Indiana capital, and its every interest ever lay close to his heart.|
Bernard Vonnegut was born in Indianapolis on the 8th
of August, 1885, and was a son of Clemens and Katrina (Blank) Vonnegut,
the former of whom was a native of Prussia, whence he come to America when a young man, becoming one of the pioneer German
settlers of Indianapolis, with whose business interests her was long identified. The father was a man of ability and sterling
character, and he played well his part as a citizen of his adopted country. Both he and his wife continued to reside in
Indianapolis until their death. Bernard Vonnegut was indebted to the German-English schools of his native city for hie early
educational discipline, and later he continued his studies in what is now the Shortridge high school. He early manifested a
high artistic appreciation and marked creative talent, and he was signally favored in that he was afforded the best of
opportunities for preparing himself for the work of his chosen profession. He studied architecture for several years in the
Massachusetts Institute of Technology, in the city of Boston, and supplemented this by an effective course in the Polytechnic
Institute of Hanover, Germany. Concerning his work as a student the following pertinent statement has been made: "At both of
these schools he worked with distinction and developed fine ability as a technical as well as an artistic draughtsman. He
was strong as an architectural water-colorist."
After his return from Germany Mr. Vonnegut entered upon the practical work of his profession, and he wisely initiated the
same in New York City, where he had the best opportunity to expand and mature his powers. In the national metropolis he entered
the office of George B. Post, one of the leading architects of the east, and under the preceptorship and directions of Mr. Post,
he had opportunity to work on the famous Vanderbilt houses, the Produce Exchange and other important buildings. After remaining
in the east for several years Mr. Vonnegut returned to Indianapolis, where in 1888, he entered into partnership with Arthur Bohn,
under the firm name of Vonnegut & Bohn. This grateful alliance continued until it was severed by the death of Mr. Vonnegut, and the
firm attained to high rank, even as its senior member achieved marked distinction in his profession, as architect of his firm. He
was the designer of many of the most ornate and important buildings in Indianapolis, as well as in other parts of the state. Among
those that stand specifically as monuments to his genius may be mentioned the L. S. Ayres building, the German House, Pembroke
Arcade, the Hollweg & Reese buildings in South Meridian street, and the Indianapolis Star building, all in Indianapolis, as well
as the student's building of the University of Indiana, and Eliza Folwer hall, at Purdue University. All of his work was caref ully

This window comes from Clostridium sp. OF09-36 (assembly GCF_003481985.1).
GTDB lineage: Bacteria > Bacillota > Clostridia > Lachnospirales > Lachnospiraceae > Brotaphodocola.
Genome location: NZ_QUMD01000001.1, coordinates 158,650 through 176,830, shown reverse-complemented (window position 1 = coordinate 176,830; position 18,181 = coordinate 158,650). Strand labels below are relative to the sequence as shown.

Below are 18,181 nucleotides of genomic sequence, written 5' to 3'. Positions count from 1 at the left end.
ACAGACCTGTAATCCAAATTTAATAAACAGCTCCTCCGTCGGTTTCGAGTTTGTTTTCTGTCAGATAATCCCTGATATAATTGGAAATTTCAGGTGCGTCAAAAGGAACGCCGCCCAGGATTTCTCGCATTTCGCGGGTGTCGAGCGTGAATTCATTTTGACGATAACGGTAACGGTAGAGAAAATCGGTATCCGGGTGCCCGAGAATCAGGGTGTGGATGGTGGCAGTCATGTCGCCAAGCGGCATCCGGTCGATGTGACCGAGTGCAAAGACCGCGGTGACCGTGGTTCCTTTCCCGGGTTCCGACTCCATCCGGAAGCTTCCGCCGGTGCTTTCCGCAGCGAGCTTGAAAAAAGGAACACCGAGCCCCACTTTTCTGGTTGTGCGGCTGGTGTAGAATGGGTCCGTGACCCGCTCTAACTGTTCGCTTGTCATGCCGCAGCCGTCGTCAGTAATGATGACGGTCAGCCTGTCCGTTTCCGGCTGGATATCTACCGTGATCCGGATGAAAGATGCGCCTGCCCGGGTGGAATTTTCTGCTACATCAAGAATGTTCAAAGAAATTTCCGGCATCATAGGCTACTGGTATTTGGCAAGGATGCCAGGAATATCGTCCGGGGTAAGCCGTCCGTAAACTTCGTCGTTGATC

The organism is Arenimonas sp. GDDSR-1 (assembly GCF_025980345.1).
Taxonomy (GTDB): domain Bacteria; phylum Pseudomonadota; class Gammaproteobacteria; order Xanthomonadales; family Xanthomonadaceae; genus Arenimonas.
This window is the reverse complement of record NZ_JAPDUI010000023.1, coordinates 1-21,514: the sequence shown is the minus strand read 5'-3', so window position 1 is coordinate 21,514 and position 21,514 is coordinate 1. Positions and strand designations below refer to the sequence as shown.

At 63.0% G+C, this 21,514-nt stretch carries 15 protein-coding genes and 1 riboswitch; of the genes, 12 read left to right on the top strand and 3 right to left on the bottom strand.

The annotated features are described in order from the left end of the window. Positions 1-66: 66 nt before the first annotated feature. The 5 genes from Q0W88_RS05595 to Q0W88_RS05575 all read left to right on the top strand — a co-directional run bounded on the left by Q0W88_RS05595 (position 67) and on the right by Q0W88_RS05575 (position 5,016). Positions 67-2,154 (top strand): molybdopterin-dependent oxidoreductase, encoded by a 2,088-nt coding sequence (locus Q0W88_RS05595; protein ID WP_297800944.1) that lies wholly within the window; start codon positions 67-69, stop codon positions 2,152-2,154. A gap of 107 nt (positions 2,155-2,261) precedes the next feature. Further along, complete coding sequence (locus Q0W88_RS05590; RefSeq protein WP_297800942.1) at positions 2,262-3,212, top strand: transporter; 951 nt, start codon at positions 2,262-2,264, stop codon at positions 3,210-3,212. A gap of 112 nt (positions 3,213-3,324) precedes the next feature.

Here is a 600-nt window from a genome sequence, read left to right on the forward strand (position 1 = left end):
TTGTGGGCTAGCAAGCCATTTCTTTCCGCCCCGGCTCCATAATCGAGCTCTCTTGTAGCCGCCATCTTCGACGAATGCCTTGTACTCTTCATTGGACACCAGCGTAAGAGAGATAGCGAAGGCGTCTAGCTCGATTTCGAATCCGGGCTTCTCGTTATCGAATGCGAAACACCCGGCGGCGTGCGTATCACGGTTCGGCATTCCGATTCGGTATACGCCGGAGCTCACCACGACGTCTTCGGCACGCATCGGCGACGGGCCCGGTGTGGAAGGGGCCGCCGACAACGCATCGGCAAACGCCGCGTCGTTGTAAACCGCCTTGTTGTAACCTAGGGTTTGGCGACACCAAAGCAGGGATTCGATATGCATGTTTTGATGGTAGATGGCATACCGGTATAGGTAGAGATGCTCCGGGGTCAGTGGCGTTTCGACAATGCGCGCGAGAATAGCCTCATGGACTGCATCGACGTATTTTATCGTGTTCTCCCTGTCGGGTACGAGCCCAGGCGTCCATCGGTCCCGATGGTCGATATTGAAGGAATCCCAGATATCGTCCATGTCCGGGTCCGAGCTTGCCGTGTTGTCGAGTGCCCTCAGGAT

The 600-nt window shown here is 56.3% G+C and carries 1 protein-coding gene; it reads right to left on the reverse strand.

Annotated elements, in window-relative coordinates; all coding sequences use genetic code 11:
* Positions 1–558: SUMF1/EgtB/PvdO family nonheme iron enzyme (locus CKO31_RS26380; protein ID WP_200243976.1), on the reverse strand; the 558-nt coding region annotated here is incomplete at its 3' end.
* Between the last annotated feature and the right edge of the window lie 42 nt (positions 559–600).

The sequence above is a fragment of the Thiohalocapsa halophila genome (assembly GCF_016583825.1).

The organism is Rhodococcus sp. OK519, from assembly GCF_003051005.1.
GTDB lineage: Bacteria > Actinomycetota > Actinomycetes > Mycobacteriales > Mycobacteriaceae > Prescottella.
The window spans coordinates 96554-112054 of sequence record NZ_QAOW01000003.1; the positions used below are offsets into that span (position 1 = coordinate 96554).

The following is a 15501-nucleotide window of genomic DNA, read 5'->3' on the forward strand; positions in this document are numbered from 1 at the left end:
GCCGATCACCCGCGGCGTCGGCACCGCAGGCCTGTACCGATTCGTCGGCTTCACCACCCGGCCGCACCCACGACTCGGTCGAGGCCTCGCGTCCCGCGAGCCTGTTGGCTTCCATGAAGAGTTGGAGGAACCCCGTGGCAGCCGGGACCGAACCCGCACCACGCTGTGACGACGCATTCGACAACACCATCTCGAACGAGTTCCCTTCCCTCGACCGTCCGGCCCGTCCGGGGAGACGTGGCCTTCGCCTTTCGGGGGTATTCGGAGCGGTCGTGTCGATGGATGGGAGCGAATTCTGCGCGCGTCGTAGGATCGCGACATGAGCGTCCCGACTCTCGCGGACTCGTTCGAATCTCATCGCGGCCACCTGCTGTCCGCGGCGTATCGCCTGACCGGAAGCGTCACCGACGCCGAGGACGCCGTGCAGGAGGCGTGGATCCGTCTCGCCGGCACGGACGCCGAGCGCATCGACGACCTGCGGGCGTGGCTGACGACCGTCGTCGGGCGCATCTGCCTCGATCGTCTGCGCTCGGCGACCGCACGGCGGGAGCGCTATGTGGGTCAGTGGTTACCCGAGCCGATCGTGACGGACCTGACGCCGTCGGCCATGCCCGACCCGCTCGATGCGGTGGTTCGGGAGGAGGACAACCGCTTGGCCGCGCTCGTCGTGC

detailed and bore evidence of his scholarly tastes as an architect as well as of his superior technical ability. In a brief review
of his career published in the Indianapolis Star at the time of his death were found the following words of appreciation:
"Personally he was highly esteemed among the men in the building trades, by reason of his honesty and his honorable methods of practice."
He was a member of the Architectural League of New York and the American Institute of Architects. Loyal and liberal in his attitude
as a citizen. Mr. Vonnegut took a deep interest in all that touched the welfare of his native city, and while never an aspirant for
public office he accord a stanch allegiance to the cause of the Republican party. He was identified with various civic and social
organizations of representative character in Indianapolis. In all of its expressions he was a lover of art, and he was more of a
connoisseur than a dilettante in this connection, aside from the specific work of his profession, which represents one of the noblest
forms of art expression. In personality he was genial, democratic, and companionable, and he drew to himself inviolable friendships in his association socially and in a busineds way.
On the 19th
of Septmeber, 1883, Mr. Vonnegut was married to Miss Nannie Schnall, who was born and reared in Indianapolis
and she is a daughter of the late Henry Schnulll, who was a long a prominent wholesale merchant and influential citizen of the Indiana capital
and metropolis. Mrs. Vonnegut still retains her residence in Indianapolis, as do also the their children, - Kurt, Alex and Irma.
Indianapolis City Directory, 1889. Indianapolis, IN: R.L. Polk and Co., 1889 & 1890:
Name: Bernard Vonnegut
Year: 1889 & 1890
Business Name: Vonnegut & Bohn
Location 2: 231 Davidson
Name: Bernard Vonnegut; Arthur Bohn
Location 1: 62 Vance Block
Business Name: Vonnegut & Bohn
Name: Bernard Vonnegut; Arthur Bohn
Location 1: 62 and 63 Vance block
Business Name: Vonnegut & Bohn